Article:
Media Player

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Note: You are currently viewing documentation for Moodle 2.0. Up-to-date documentation for the latest stable version is available here: Media Player.

The JW FLV Player 5.1 is a powerful and extremely versatile application for viewing video on web pages. The Media Player module acts as a wizard to deploy and configure the JW FLV Player. It doesn't require any coding abilities and is possibly the quickest, easiest, most comprehensive and robust method of deploying and configuring video in Moodle.

Example of screenshot of flv player interface, with captioning feature


Download

The project code and documentation are hosted on Google Code at: http://code.google.com/p/moodle-mplayer/

The most recent downloads and documentation are available there.


Jeroen Wijering's FLV Player is an ideal method to deploy Flash video in Moodle. It's extremely versatile and supports a number of features that are particularly useful for e-learning:

  • Section 508 (accessibility) compliance.
  • Support for TimedText XML and RealText (SMIL) captioning.
  • A selection of plugins and skins are available.
  • Developers can create their own skins and plugins.

Installation

Installing the Media Player Activity Module plugin is a short, simple process:

  1. Download the latest version of the Media Player here
  2. Unzip the package and upload its contents to MOODLE/mod/mplayer
  3. Check that your mplayer directory isn't "double skinned", i.e. MOODLE/mod/mplayer/mplayer
  4. Login to Moodle and go to Administration > Notifications
  5. The Media Player Activity Module will install

License

Although this Moodle module is open source, Jeroen Wijering's FLV player, included within, is not open source. It is commercial software which is available free for noncommercial use, but requires a (small) license payment for all other use. Please see Jeroen Wijering's web site for licensing details.


Supported Video Formats

Supports all video formats supported by Flash Player 9.0.115 and above. Currently (20th August 2010) file types:

  • FLV
  • F4V
  • F4P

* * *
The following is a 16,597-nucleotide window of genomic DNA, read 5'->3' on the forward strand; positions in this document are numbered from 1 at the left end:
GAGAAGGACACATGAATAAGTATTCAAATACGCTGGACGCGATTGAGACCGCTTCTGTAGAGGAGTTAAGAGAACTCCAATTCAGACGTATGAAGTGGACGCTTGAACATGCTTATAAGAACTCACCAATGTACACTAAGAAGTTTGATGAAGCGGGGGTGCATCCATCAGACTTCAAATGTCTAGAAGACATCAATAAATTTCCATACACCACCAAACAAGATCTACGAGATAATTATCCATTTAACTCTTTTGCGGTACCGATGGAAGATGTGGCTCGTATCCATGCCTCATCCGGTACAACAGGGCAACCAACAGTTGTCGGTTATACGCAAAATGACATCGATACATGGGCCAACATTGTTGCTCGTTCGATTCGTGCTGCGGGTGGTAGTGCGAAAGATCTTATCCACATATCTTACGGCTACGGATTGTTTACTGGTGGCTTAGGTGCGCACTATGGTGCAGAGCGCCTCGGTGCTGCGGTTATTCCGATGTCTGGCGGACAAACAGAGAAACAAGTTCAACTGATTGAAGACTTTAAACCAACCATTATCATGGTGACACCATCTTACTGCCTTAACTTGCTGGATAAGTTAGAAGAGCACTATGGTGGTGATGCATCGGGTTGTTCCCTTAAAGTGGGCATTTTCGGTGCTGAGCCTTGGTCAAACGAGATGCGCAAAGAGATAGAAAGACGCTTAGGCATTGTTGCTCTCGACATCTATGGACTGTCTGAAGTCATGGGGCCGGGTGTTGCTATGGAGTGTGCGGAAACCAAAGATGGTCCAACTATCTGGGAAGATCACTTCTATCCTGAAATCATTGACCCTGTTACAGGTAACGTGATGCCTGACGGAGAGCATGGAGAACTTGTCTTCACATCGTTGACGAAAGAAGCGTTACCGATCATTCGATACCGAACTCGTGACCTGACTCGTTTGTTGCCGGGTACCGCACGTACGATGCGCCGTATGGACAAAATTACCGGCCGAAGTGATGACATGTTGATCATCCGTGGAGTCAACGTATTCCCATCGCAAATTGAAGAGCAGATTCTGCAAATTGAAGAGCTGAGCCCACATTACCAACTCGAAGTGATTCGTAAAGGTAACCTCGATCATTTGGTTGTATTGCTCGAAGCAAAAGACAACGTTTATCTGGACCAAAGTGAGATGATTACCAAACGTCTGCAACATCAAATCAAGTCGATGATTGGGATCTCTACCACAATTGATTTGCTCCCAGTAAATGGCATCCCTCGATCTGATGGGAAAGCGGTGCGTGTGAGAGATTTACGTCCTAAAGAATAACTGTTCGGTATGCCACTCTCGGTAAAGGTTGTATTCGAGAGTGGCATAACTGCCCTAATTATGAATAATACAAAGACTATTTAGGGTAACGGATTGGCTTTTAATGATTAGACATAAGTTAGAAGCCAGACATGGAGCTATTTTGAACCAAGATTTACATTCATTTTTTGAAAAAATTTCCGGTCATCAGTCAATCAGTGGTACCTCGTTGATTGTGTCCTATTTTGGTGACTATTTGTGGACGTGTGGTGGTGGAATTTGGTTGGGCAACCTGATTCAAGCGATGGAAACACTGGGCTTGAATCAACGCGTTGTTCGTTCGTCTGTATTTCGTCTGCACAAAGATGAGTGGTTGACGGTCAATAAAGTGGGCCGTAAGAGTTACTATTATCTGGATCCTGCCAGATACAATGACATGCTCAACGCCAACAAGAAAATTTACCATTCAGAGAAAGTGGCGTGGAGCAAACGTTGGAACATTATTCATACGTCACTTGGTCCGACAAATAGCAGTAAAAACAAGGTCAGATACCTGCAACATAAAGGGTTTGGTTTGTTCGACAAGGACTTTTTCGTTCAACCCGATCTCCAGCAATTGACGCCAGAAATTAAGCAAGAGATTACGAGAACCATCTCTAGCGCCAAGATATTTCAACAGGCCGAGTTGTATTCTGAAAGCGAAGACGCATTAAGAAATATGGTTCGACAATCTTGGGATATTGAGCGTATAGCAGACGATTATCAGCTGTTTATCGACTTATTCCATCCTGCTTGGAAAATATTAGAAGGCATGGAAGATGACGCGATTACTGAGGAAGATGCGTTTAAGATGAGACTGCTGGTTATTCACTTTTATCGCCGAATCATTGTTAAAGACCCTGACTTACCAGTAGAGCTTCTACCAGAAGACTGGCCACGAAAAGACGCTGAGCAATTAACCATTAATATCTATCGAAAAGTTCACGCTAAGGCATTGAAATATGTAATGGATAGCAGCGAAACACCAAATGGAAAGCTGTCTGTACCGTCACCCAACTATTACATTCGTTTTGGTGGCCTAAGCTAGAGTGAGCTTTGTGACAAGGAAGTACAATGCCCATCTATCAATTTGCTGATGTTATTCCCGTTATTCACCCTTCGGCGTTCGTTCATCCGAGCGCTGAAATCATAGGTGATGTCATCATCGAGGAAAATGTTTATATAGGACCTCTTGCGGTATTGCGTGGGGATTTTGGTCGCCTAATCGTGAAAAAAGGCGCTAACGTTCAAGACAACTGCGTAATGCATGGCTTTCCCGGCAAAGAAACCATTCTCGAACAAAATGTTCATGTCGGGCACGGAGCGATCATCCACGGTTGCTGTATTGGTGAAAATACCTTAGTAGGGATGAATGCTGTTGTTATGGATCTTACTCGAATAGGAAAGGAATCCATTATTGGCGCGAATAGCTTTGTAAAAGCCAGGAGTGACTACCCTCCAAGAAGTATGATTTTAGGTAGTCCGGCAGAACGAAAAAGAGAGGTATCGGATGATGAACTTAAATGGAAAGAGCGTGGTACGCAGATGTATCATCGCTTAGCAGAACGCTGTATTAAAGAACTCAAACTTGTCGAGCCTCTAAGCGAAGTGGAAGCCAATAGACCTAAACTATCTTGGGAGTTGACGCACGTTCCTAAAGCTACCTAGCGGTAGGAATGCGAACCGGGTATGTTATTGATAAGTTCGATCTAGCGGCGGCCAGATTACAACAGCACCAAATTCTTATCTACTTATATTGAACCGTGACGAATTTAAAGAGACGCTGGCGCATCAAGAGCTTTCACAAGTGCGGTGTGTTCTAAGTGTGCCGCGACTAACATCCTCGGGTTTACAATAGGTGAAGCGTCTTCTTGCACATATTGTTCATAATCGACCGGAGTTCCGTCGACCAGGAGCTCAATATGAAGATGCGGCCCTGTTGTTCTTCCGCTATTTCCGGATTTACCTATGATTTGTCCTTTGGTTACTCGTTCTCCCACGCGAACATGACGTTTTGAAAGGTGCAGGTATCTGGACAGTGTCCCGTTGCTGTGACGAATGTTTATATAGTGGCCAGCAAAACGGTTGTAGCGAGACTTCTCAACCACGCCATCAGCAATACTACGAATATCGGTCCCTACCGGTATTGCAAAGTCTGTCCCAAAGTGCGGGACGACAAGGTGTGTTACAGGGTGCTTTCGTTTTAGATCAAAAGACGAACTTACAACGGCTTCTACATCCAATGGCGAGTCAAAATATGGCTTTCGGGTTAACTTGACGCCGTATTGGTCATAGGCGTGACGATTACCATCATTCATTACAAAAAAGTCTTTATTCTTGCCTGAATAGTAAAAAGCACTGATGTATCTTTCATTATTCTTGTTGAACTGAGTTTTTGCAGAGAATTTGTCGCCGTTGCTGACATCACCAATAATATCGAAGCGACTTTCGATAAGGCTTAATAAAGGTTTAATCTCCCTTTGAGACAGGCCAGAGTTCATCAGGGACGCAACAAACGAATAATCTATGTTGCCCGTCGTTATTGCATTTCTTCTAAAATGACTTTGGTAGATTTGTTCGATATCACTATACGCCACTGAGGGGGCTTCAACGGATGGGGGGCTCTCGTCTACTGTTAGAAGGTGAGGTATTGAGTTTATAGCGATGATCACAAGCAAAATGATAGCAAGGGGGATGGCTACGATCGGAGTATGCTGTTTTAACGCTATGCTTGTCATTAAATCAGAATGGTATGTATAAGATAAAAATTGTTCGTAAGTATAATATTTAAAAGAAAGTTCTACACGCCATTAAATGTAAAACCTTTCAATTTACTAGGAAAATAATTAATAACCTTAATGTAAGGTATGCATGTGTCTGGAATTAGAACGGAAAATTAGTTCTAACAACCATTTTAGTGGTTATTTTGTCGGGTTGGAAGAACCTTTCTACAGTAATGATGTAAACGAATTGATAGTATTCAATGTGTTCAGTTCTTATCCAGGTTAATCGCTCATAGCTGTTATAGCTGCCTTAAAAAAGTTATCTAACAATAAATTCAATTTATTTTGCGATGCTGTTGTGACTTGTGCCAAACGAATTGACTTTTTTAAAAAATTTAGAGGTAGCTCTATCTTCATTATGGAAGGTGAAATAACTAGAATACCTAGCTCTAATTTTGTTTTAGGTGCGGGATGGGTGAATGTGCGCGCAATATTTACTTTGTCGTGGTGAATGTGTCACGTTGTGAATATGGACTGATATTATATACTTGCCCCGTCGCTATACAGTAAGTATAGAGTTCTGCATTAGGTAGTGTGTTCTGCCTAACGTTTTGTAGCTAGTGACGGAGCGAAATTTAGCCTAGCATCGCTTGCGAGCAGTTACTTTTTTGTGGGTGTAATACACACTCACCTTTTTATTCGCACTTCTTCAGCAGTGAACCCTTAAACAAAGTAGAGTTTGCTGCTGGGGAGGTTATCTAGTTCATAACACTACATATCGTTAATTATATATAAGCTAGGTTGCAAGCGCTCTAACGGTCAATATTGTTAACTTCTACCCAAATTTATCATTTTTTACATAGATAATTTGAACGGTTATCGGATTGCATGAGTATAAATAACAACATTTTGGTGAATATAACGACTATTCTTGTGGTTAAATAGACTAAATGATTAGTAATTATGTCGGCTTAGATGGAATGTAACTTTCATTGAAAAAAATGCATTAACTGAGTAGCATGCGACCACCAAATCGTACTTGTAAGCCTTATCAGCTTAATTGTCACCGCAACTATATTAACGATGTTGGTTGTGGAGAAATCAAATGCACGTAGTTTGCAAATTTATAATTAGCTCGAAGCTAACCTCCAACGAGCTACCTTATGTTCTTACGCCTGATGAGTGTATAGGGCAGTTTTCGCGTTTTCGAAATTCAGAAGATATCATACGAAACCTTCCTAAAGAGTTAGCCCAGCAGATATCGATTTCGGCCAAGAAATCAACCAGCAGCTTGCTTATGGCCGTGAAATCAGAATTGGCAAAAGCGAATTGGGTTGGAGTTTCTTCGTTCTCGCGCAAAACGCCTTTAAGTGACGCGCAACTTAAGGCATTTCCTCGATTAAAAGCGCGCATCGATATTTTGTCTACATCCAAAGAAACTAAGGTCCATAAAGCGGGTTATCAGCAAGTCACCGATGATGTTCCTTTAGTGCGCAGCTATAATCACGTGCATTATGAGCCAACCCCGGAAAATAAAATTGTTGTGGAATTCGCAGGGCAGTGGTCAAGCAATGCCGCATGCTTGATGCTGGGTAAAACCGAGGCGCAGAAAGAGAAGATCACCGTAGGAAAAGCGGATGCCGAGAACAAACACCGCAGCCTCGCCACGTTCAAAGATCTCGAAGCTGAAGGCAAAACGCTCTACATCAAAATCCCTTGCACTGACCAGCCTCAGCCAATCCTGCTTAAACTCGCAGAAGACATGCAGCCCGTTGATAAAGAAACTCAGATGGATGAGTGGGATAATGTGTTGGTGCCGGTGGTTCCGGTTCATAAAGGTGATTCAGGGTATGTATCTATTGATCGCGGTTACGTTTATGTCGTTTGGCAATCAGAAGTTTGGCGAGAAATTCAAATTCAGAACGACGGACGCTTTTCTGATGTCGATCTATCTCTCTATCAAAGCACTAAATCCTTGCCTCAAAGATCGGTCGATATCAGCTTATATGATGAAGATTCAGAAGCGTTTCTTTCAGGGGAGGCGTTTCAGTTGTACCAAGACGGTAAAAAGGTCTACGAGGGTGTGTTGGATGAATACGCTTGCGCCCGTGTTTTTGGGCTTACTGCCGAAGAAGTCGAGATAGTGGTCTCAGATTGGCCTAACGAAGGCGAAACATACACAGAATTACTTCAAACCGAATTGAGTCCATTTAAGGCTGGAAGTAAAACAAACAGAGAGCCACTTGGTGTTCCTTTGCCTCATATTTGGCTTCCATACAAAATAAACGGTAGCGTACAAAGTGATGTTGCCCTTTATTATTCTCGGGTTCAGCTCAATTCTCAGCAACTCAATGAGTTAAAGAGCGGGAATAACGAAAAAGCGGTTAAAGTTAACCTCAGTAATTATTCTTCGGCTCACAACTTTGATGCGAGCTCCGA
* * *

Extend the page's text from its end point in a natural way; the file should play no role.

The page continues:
• MP4
  • M4V
  • M4A
  • 3GP
  • MOV

It also supports the new standard high-definition CODEC, H.264, and AAC audio (Advanced Audio Compression) which is similar to MP3 but gives better quality at very low bit-rates. Please note that it does not support Windows media formats such as WMA, WMV or AVI.


Playlists

Supports a variety of playlists. See the JW FLV Player 5 documentation for further details.


Skins

Skins are a quick and easy way to change the appearance of JW FLV Player. The FLV Player Activity Module comes supplied with 27 skins which you can select from a list.


Plugins

Plugins add extra functionality to JW FLV Player. They are hosted on LongTail video's website so no downloading or installing is necessary. The Media Player setup wizard includes specific configuration panels which make deploying plugins as easy as possible. See the Media Player project site wiki for documentation. Supported plugins are:

  • Audiodescription External audio track synchronised with video
  • Captions SMIL TimedText and SubRip captions which are more flexible and easier to read that embedded subtitles
  • HD Users can switch between high-definition and normal video streams
  • Infobox Convenient way to display credits and info about video
  • Livestream No need to keep refreshing the web page while you're waiting for a live broadcast, polls the live server every few seconds
  • Logobox Put your logo on your videos
  • Metaviewer View video stream metadata (debugging and info tool)
  • Searchbar Search for videos, YouTube.com by default, can be used with custom search scripts
  • Snapshot Take a still frame "snapshot" of a video and save it in the course files directory

There are also subscription and paid for plugin services available. Find documentation and further details here.


Issues

Please report any bugs or issues on the Media Player module project issues tracker.


See Also

(*) MAGpie2 can export TimedText caption files for JW FLV Player but its video player does not support the FLV file type. It is therefore necessary to use an intermediary video file type, such as AVI, in order to create the captions.

Other Projects by Matt Bury

  • SWF Activity Module Enables the deployment of Flash and Flex Framework learning applications (RIAs) in Moodle and leverage AMFPHP (Flash Remoting).